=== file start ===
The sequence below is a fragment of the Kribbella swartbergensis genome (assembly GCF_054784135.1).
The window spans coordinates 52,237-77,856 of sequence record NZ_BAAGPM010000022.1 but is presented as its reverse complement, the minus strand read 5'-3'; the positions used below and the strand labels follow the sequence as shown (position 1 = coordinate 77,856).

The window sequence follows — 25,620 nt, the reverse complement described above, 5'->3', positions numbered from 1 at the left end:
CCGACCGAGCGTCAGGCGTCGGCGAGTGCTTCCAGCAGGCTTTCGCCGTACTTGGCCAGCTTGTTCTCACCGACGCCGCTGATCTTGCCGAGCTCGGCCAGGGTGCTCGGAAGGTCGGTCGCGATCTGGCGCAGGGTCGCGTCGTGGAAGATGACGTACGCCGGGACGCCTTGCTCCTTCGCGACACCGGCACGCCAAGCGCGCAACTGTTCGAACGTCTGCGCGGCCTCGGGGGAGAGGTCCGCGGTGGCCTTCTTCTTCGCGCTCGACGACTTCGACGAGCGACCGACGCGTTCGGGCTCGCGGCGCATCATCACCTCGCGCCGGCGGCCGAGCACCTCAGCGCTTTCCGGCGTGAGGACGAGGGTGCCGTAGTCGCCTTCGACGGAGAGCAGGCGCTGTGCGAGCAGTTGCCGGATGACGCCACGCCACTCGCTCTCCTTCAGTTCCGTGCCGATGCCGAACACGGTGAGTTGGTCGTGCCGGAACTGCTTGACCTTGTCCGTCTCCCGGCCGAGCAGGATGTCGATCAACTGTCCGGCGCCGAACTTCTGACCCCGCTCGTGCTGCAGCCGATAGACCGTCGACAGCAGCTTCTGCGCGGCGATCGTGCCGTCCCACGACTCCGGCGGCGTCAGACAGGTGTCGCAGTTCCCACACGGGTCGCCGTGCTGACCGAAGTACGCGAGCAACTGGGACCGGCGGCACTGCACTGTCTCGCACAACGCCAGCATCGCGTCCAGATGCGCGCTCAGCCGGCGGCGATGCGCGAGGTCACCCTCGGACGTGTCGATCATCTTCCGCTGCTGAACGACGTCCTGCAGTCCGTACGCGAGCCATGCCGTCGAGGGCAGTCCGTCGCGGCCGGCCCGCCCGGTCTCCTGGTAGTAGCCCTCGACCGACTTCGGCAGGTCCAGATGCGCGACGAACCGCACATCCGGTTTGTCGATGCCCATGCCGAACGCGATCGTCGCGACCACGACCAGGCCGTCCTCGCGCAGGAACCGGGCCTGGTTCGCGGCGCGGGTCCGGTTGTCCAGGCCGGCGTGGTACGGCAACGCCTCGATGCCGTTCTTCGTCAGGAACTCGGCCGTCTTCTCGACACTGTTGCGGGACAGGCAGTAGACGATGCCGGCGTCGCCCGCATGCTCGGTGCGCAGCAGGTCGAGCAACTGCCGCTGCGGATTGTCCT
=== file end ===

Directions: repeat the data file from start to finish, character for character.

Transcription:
The sequence below is a fragment of the Kribbella swartbergensis genome (assembly GCF_054784135.1).
The window spans coordinates 52,237-77,856 of sequence record NZ_BAAGPM010000022.1 but is presented as its reverse complement, the minus strand read 5'-3'; the positions used below and the strand labels follow the sequence as shown (position 1 = coordinate 77,856).

The window sequence follows — 25,620 nt, the reverse complement described above, 5'->3', positions numbered from 1 at the left end:
CCGACCGAGCGTCAGGCGTCGGCGAGTGCTTCCAGCAGGCTTTCGCCGTACTTGGCCAGCTTGTTCTCACCGACGCCGCTGATCTTGCCGAGCTCGGCCAGGGTGCTCGGAAGGTCGGTCGCGATCTGGCGCAGGGTCGCGTCGTGGAAGATGACGTACGCCGGGACGCCTTGCTCCTTCGCGACACCGGCACGCCAAGCGCGCAACTGTTCGAACGTCTGCGCGGCCTCGGGGGAGAGGTCCGCGGTGGCCTTCTTCTTCGCGCTCGACGACTTCGACGAGCGACCGACGCGTTCGGGCTCGCGGCGCATCATCACCTCGCGCCGGCGGCCGAGCACCTCAGCGCTTTCCGGCGTGAGGACGAGGGTGCCGTAGTCGCCTTCGACGGAGAGCAGGCGCTGTGCGAGCAGTTGCCGGATGACGCCACGCCACTCGCTCTCCTTCAGTTCCGTGCCGATGCCGAACACGGTGAGTTGGTCGTGCCGGAACTGCTTGACCTTGTCCGTCTCCCGGCCGAGCAGGATGTCGATCAACTGTCCGGCGCCGAACTTCTGACCCCGCTCGTGCTGCAGCCGATAGACCGTCGACAGCAGCTTCTGCGCGGCGATCGTGCCGTCCCACGACTCCGGCGGCGTCAGACAGGTGTCGCAGTTCCCACACGGGTCGCCGTGCTGACCGAAGTACGCGAGCAACTGGGACCGGCGGCACTGCACTGTCTCGCACAACGCCAGCATCGCGTCCAGATGCGCGCTCAGCCGGCGGCGATGCGCGAGGTCACCCTCGGACGTGTCGATCATCTTCCGCTGCTGAACGACGTCCTGCAGTCCGTACGCGAGCCATGCCGTCGAGGGCAGTCCGTCGCGGCCGGCCCGCCCGGTCTCCTGGTAGTAGCCCTCGACCGACTTCGGCAGGTCCAGATGCGCGACGAACCGCACATCCGGTTTGTCGATGCCCATGCCGAACGCGATCGTCGCGACCACGACCAGGCCGTCCTCGCGCAGGAACCGGGCCTGGTTCGCGGCGCGGGTCCGGTTGTCCAGGCCGGCGTGGTACGGCAACGCCTCGATGCCGTTCTTCGTCAGGAACTCGGCCGTCTTCTCGACACTGTTGCGGGACAGGCAGTAGACGATGCCGGCGTCGCCCGCATGCTCGGTGCGCAGCAGGTCGAGCAACTGCCGCTGCGGATTGTCCT